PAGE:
3. When you begin to go through this process, try to change the internal dialog from being combative to compassionate. A good example of this is when I get depressed, I wail on myself and think “Chris, you’re such a fuck up, you’re never going to be happy, you’re never going to get out of this”. When I recognize these types of thoughts, I always try to step back and think, “No Chris, it’s okay. You’re experiencing a depressed episode. It’s okay to feel this way. You’re allowed to be sad, and feel like a miserable human being”. This is much easier said than done, because often your depression will try to rebuttal the positive support and then you have to go through the process over and over again. That too is okay. You just have to stick with it, and persevere. (That’s often why it’s notoriously difficult to give helpful support to someone with depression, because that persons depression can counter argue any support they are given from the outside world).
  4. Allow yourself to feel the negative emotions. Give yourself permission to feel sad, and cranky and feel all these negatives emotions we typically resist. Stop resisting what you are experiencing and truly allow yourself to go down the rabbit hole. Typically it’s the resistance that makes things worse, not the actual feelings. Instead of trying to fight depression, allow it to be apart of your life in what ever stage it’s in, and focus on getting through the next hour. Take it one moment at a time.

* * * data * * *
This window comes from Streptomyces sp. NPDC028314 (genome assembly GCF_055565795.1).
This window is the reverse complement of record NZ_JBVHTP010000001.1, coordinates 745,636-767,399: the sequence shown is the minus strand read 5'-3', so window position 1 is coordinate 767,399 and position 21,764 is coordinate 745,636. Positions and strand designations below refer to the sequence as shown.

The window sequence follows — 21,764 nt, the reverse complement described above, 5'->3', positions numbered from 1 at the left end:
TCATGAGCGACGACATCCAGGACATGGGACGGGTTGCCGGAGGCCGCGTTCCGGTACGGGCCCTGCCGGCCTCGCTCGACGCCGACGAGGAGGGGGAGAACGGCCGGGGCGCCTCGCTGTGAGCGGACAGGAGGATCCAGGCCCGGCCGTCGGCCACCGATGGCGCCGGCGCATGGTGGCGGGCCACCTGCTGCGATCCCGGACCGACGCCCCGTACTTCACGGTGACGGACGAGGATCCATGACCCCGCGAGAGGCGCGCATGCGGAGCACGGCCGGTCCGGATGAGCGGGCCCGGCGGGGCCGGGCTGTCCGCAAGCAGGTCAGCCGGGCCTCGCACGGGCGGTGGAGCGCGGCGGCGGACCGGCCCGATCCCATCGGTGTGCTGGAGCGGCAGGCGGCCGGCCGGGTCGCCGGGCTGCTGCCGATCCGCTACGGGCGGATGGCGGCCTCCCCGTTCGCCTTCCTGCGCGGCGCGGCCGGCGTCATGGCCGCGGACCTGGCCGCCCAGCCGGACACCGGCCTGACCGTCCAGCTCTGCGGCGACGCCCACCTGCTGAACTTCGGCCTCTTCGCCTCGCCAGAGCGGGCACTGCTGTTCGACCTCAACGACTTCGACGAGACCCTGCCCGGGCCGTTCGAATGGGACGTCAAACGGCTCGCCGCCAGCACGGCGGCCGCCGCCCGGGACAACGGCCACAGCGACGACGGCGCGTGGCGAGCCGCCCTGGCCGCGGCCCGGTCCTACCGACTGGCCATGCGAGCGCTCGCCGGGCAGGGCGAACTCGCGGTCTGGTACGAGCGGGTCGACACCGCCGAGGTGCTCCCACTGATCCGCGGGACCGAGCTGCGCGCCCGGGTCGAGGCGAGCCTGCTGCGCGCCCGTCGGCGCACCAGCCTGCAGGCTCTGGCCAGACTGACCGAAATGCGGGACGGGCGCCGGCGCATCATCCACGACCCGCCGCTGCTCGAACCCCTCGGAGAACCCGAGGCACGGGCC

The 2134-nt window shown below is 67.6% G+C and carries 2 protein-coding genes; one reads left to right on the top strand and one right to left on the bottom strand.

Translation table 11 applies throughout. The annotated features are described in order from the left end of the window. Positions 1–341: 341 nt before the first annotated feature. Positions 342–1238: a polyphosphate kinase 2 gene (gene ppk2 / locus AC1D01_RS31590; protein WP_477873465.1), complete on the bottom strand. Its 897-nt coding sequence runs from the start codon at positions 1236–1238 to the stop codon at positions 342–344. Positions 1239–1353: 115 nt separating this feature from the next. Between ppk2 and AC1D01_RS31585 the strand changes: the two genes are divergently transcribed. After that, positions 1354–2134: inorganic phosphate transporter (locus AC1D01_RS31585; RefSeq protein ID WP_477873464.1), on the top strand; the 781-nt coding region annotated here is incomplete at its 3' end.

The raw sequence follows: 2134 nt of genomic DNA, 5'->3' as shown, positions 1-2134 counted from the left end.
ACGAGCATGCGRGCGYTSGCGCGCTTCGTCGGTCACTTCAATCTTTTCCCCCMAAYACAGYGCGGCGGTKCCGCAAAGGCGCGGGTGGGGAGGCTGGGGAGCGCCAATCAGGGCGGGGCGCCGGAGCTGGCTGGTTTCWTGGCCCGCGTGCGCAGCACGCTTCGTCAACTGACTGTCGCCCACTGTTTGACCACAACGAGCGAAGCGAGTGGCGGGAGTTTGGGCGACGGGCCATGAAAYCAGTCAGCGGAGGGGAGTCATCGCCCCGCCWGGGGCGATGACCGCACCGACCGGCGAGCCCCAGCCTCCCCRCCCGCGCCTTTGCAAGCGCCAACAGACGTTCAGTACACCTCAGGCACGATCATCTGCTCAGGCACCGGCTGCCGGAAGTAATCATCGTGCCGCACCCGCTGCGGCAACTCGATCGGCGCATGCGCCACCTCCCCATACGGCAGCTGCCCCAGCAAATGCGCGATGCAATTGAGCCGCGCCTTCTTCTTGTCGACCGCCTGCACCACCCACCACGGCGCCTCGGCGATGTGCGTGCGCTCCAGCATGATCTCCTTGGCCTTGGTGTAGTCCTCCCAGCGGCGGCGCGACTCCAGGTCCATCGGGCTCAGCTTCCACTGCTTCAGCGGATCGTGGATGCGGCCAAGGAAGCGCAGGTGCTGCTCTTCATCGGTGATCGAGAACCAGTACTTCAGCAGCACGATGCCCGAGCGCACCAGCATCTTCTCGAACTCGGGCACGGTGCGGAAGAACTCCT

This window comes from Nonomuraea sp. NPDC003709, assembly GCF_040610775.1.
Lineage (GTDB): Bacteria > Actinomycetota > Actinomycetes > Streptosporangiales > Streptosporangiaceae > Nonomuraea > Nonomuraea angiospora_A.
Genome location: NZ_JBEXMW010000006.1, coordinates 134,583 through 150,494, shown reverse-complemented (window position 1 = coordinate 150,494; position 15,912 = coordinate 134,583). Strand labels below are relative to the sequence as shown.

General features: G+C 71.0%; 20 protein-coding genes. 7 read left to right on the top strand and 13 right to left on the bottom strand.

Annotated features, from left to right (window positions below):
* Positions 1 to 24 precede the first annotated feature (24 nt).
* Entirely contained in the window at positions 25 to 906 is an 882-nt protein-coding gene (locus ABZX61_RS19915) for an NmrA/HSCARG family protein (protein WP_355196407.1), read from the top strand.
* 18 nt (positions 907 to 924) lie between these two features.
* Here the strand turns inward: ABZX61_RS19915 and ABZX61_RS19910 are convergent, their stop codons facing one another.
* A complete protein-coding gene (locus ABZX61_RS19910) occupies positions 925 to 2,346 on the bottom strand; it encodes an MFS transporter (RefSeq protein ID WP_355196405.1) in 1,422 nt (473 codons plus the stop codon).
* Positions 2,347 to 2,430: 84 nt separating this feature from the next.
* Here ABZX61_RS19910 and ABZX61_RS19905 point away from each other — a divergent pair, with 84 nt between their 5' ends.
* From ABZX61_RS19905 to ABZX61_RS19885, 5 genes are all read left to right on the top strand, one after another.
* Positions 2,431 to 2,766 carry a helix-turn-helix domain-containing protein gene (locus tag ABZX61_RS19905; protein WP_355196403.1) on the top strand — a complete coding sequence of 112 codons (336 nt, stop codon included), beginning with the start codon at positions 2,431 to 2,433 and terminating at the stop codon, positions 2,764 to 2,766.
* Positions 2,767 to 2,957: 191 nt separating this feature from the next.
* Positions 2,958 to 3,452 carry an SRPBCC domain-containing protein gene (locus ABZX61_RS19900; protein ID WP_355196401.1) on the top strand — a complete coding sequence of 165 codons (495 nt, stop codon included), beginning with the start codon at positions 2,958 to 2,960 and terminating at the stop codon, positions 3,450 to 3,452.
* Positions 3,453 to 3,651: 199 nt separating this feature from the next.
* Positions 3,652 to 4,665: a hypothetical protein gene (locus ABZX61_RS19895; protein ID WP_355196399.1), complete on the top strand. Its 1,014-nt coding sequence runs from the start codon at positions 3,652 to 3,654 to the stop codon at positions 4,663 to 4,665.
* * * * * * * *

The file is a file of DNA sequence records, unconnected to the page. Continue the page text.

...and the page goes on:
5. As you practice the above, try to become cognizant of what you’re experiencing and see if any patterns occur long term. If you can recognize the patterns of depression and start practicing acceptance right when an episode appears, you can pull yourself out of it much quicker than if you’re at your worst. We all heal differently though and for some of us our depression unpredictable. The sooner we catch ourselves in these negative loops and start practicing acceptance, the sooner we can heal.

I felt compelled to write this after I had a night-mare that all my friends found out that I periodically deal with depression. I think at some level I still hold stigma against myself for having this illness. Writing this piece was a way for me to practice acceptance further understand what I deal with every so often. It allowed me to remove the power of my depression and make myself vulnerable in a way I never thought possible.

Hopefully this piece helps you too. Hopefully you gain insight into what you’re experiencing and can better manage your depression (if you have it). At the very least, I hope you found a new technique to managing negative inner dialog that we all suffer from. If you know of anyone who might find value in this post, please pass it along.

Also feel free to contact me if you need clarification on anything I’ve written in the above.